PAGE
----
The body's own synthesis varies from person to person and depends on latitude and season. Therefore, the DGE recommends that adults should expose themselves to the sun for about five to 25 minutes per day with uncovered face, hands and parts of arms and legs. The intensity of sunlight from March to October is sufficient for a sufficient formation of the vitamin from (11).

Your diet also contributes an estimated ten to 20 percent to your vitamin D supply. Unfortunately, only a few foods contain appreciable amounts of vitamin D. These include fatty sea fish, certain offal, edible mushrooms and eggs. These products are generally consumed in small quantities.

What is the best way to take vitamin D?

As you have already learned above, vitamin D is a fat-soluble vitamin. Therefore, you should take your vitamin D supplement together with some fat in your food, if it is not already added to your supplement. Fat allows vitamin D to develop better in the intestines. Butter or margarine, oils, cottage cheese or even yoghurt with a high fat content are particularly suitable for taking your preparation. If you are vegan, you can use vegetable oil.

What foods naturally contain vitamin D?

As mentioned earlier, your body can get a small amount of its vitamin D needs from food. Foods such as herring, salmon, mackerel, cod liver oil, eggs, milk, butter, avocados, walnuts and mushrooms are all good sources of vitamin D. Since only a few foods have vitamin D, the food portion only covers between ten and 20 percent of your vitamin D supply.

It is important to know that a sufficient intake of vitamin D is not possible through diet alone. Nevertheless, we recommend that you always include foods rich in vitamin D in your diet. The following table (according to Souci/Fachmann/Kraut, 2008) gives you an overview of foods and their vitamin D content:

Food Vitamin D (micrograms per 100 grams)
Herring 7.80 - 25.00
Salmon 16.00
Egg yolk 5.60
Mackerel 4.00
Margarine 2.50 - 7.50
Mushrooms 1.90
Butter 1.20

Should I take vitamin D in combination with other nutrients?

It is not absolutely necessary to take other nutrients in addition to vitamin D. However, if you take vitamin D3 over a period of time, you should take it in combination with other nutrients. However, if you want to supplement vitamin D3 over a longer period of time, we recommend taking vitamin D in combination with magnesium and vitamin K2 for an optimal vitamin D effect.

You should also take vitamin K because vitamin D strongly promotes calcium resorption. Vitamin K acts as a counterpart and regulates the increased calcium absorption. If your body is not sufficiently supplied with vitamin K2, excess calcium is deposited in the body and dangerous calcification of organs and vessels is possible.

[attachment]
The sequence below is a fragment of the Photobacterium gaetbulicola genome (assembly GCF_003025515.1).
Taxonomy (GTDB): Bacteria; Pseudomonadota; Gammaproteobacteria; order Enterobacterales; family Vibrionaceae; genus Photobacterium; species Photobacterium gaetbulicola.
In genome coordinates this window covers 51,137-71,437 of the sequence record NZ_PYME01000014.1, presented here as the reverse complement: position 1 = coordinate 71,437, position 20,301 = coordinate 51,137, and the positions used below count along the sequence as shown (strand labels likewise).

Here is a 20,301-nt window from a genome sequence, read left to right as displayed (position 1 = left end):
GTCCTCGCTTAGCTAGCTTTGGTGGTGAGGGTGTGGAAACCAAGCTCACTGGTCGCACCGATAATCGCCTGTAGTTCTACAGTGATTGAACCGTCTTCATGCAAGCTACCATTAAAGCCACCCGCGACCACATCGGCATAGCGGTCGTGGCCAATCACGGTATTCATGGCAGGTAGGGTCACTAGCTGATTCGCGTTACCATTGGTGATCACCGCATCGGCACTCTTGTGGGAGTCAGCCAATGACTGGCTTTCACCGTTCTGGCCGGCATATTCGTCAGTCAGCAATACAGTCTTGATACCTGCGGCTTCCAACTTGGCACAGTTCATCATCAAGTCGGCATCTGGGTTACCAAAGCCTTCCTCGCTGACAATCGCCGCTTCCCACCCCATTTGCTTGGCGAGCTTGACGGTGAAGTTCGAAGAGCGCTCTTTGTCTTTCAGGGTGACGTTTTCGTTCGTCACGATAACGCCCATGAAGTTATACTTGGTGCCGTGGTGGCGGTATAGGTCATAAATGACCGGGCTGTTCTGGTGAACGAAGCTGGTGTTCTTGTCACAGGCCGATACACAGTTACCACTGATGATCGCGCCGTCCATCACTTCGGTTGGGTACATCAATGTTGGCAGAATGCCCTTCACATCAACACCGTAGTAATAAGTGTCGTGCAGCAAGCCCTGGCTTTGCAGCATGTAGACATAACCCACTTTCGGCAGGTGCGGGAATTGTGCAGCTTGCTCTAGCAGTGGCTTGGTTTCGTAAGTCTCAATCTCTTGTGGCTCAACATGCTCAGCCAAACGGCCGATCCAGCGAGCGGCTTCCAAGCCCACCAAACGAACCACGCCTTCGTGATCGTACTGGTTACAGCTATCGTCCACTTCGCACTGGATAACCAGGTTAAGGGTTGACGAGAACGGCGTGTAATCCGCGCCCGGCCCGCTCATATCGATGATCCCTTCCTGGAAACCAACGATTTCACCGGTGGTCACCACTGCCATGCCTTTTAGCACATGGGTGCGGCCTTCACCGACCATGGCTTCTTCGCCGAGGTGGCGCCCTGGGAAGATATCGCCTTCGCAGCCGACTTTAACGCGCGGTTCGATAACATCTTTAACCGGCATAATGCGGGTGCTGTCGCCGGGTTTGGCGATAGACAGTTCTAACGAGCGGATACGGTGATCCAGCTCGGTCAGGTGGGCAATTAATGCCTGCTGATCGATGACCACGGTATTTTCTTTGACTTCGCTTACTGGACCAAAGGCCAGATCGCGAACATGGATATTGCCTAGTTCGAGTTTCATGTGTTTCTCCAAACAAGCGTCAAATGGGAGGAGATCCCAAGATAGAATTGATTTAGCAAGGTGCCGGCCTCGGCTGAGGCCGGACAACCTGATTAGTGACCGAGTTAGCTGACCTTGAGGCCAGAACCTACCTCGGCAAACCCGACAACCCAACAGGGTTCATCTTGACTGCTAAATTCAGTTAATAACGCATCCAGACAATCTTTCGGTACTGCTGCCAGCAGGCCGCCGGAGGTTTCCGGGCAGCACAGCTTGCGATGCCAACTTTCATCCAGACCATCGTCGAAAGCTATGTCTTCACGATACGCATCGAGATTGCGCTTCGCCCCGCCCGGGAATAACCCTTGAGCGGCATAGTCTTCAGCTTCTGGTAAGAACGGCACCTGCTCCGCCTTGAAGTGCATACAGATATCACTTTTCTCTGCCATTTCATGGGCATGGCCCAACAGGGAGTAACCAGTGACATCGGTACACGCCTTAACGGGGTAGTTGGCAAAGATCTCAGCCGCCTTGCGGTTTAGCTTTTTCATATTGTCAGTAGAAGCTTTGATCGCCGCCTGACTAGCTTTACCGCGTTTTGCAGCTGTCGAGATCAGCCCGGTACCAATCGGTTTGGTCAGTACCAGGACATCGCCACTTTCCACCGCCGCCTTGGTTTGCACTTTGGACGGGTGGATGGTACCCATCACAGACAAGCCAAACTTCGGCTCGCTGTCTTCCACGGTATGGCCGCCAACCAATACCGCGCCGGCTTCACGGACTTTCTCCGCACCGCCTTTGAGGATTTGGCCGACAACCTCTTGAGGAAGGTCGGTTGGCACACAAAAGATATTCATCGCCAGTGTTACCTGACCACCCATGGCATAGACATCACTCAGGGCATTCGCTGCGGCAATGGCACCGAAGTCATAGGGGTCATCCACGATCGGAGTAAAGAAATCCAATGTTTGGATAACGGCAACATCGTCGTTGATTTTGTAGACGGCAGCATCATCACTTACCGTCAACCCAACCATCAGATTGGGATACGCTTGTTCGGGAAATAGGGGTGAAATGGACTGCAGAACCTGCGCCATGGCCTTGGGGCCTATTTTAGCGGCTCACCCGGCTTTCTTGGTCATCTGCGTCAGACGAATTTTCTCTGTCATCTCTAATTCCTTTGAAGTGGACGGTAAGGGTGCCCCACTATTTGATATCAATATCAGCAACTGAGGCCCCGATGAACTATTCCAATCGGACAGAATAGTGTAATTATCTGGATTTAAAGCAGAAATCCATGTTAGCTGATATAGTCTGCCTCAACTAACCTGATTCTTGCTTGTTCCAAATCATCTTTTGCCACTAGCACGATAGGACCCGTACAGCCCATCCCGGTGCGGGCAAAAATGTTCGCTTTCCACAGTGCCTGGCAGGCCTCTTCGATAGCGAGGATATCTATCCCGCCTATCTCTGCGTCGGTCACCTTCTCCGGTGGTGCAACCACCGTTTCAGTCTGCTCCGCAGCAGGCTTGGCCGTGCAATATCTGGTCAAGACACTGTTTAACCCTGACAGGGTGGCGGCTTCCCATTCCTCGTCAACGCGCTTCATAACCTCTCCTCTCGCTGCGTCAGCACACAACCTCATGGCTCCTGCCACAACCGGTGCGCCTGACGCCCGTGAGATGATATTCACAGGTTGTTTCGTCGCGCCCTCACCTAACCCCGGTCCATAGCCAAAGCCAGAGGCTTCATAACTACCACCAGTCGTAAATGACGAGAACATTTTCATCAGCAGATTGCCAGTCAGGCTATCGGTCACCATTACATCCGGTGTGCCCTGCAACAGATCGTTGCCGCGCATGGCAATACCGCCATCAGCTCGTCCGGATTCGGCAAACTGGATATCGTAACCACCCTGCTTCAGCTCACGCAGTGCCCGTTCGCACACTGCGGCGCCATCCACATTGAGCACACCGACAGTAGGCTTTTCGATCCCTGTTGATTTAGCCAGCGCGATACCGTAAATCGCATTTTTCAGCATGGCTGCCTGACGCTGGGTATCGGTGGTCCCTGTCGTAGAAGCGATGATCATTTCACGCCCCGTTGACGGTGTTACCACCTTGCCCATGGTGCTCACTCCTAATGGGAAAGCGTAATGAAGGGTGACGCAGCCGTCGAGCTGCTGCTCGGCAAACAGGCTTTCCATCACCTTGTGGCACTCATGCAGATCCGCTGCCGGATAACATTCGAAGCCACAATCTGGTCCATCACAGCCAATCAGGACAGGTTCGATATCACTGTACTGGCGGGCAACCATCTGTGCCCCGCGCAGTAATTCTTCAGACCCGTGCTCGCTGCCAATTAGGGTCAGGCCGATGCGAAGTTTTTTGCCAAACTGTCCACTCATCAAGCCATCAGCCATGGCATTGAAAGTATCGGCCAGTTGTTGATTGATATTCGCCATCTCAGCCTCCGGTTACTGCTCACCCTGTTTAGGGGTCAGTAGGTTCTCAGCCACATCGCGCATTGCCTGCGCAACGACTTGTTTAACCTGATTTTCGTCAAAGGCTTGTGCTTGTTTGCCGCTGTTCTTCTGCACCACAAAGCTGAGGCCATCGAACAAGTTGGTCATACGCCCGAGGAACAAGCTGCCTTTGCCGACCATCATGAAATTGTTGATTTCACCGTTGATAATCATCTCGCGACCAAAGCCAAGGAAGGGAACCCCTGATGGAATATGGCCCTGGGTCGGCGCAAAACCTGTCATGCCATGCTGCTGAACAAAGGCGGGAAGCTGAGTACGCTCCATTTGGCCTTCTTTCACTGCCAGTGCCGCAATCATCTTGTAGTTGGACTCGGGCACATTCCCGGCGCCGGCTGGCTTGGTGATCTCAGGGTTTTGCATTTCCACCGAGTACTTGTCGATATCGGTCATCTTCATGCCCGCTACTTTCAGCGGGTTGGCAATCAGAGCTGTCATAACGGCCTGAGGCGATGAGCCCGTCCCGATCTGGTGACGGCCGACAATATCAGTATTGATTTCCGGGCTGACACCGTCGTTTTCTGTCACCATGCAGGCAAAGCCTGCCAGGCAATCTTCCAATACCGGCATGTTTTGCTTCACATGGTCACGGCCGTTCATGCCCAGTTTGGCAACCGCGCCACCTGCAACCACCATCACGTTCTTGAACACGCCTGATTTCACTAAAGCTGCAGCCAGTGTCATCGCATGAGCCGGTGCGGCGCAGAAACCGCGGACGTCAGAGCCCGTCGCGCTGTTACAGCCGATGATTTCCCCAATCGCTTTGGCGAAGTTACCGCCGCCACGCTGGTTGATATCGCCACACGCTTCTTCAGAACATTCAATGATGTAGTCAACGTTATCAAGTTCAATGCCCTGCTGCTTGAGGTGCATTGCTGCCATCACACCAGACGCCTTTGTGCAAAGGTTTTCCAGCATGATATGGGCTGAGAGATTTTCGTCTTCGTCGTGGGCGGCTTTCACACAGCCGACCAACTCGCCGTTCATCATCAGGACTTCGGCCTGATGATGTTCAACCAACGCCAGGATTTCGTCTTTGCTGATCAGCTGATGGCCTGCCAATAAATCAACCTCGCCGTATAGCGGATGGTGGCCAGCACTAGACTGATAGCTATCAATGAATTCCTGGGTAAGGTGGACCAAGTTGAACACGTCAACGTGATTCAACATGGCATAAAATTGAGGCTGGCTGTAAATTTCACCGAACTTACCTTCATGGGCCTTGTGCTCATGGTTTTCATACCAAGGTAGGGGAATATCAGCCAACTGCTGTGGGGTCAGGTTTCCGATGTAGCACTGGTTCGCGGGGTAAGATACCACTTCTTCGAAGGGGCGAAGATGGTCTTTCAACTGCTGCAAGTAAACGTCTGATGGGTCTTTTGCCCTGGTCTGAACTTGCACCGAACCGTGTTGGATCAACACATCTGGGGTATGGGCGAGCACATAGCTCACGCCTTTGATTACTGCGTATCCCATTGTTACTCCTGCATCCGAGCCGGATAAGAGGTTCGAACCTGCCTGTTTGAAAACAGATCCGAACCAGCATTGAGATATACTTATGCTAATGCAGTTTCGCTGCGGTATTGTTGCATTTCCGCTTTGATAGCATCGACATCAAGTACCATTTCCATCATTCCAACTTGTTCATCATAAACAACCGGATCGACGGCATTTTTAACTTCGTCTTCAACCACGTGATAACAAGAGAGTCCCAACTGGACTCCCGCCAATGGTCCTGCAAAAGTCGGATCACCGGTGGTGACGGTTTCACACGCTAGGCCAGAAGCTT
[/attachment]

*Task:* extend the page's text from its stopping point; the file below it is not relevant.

Vitamin D Überdosierung-2

Vitamin D is indispensable for the body. Ideally, it produces it itself with the help of sunlight. If not, you can supplement with tablets, drops or capsules. (Image source: unsplash / pixpoetry)

You should also make sure you have a sufficient supply of magnesium. Your body needs this mineral to convert vitamin D into its active form. If there is not enough magnesium in your body, vitamin D supplementation is of no use. The vitamin remains unused because the transport molecules do not work without magnesium.

Caution: Calcium should only be supplemented by people at risk of osteoporosis to reduce the risk of bone fractures. In healthy people, an oversupply can damage the body.

Image source: Dmitrii Ivanov / 123rf

References (13)

1. Trivedi Daksha P, Doll Richard, Khaw Kay Tee. Effect of four monthly oral vitamin D3 (cholecalciferol) supplementation on fractures and mortality in men and women living in the community: randomised double blind controlled trial BMJ 2003; 326 :469
Source

2. Heike A Bischoff-Ferrari, Thomas Dietrich, E John Orav, Frank B Hu, Yuqing Zhang, Elisabeth W Karlson, Bess Dawson-Hughes, Higher 25-hydroxyvitamin D concentrations are associated with better lower-extremity function in both active and inactive persons aged ≥60 y, The American Journal of Clinical Nutrition, Volume 80, Issue 3, November 2004, Pages 752–758, https://doi.org/10.1093/ajcn/80.3.752
Source

3. Zhang, Lin & Quan, Minghui & Cao, Zhen-Bo. (2019). Effect of Vitamin D supplementation on upper and lower limb muscle strength and muscle power in athletes: A meta-analysis. PLOS ONE. 14. e0215826. 10.1371/journal.pone.0215826.
Source

4. Bjelakovic G, Gluud LL, Nikolova D, et al. Vitamin D supplementation for prevention of mortality in adults. Cochrane Database Syst Rev. 2014;(1):CD007470. Published 2014 Jan 10. doi:10.1002/14651858.CD007470.pub3
Source

5. Bouillon R (2017) Vitamin D and extraskeletal health. In Mulder JE (ed.) UpToDate. Abgerufen am 14. 2. 2017 unter www.uptodate.com/contents/vitamin-d-and-extraskeletal-health
Source

6. Bjelakovic G u.a. (2014). Vitamin D supplementation for prevention of cancer in adults. Cochrane Database Syst Rev CD007469.
Source